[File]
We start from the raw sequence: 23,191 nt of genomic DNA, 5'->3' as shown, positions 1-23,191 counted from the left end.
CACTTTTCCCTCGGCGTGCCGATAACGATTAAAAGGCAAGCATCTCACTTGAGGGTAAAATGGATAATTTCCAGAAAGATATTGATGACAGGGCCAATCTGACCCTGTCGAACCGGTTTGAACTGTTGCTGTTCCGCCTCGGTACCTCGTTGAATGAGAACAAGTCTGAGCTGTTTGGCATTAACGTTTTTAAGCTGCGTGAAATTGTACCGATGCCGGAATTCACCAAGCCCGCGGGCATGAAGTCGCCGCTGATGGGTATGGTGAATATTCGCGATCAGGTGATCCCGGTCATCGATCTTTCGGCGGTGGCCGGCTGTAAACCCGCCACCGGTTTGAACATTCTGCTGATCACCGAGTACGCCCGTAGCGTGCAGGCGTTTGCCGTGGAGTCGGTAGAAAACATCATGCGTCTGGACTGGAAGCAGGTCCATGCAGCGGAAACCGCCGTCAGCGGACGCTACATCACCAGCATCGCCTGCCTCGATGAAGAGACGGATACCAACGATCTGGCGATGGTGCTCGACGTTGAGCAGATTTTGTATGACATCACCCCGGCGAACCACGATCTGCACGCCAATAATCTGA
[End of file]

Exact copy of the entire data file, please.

We start from the raw sequence: 23,191 nt of genomic DNA, 5'->3' as shown, positions 1-23,191 counted from the left end.
CACTTTTCCCTCGGCGTGCCGATAACGATTAAAAGGCAAGCATCTCACTTGAGGGTAAAATGGATAATTTCCAGAAAGATATTGATGACAGGGCCAATCTGACCCTGTCGAACCGGTTTGAACTGTTGCTGTTCCGCCTCGGTACCTCGTTGAATGAGAACAAGTCTGAGCTGTTTGGCATTAACGTTTTTAAGCTGCGTGAAATTGTACCGATGCCGGAATTCACCAAGCCCGCGGGCATGAAGTCGCCGCTGATGGGTATGGTGAATATTCGCGATCAGGTGATCCCGGTCATCGATCTTTCGGCGGTGGCCGGCTGTAAACCCGCCACCGGTTTGAACATTCTGCTGATCACCGAGTACGCCCGTAGCGTGCAGGCGTTTGCCGTGGAGTCGGTAGAAAACATCATGCGTCTGGACTGGAAGCAGGTCCATGCAGCGGAAACCGCCGTCAGCGGACGCTACATCACCAGCATCGCCTGCCTCGATGAAGAGACGGATACCAACGATCTGGCGATGGTGCTCGACGTTGAGCAGATTTTGTATGACATCACCCCGGCGAACCACGATCTGCACGCCAATAATCTGA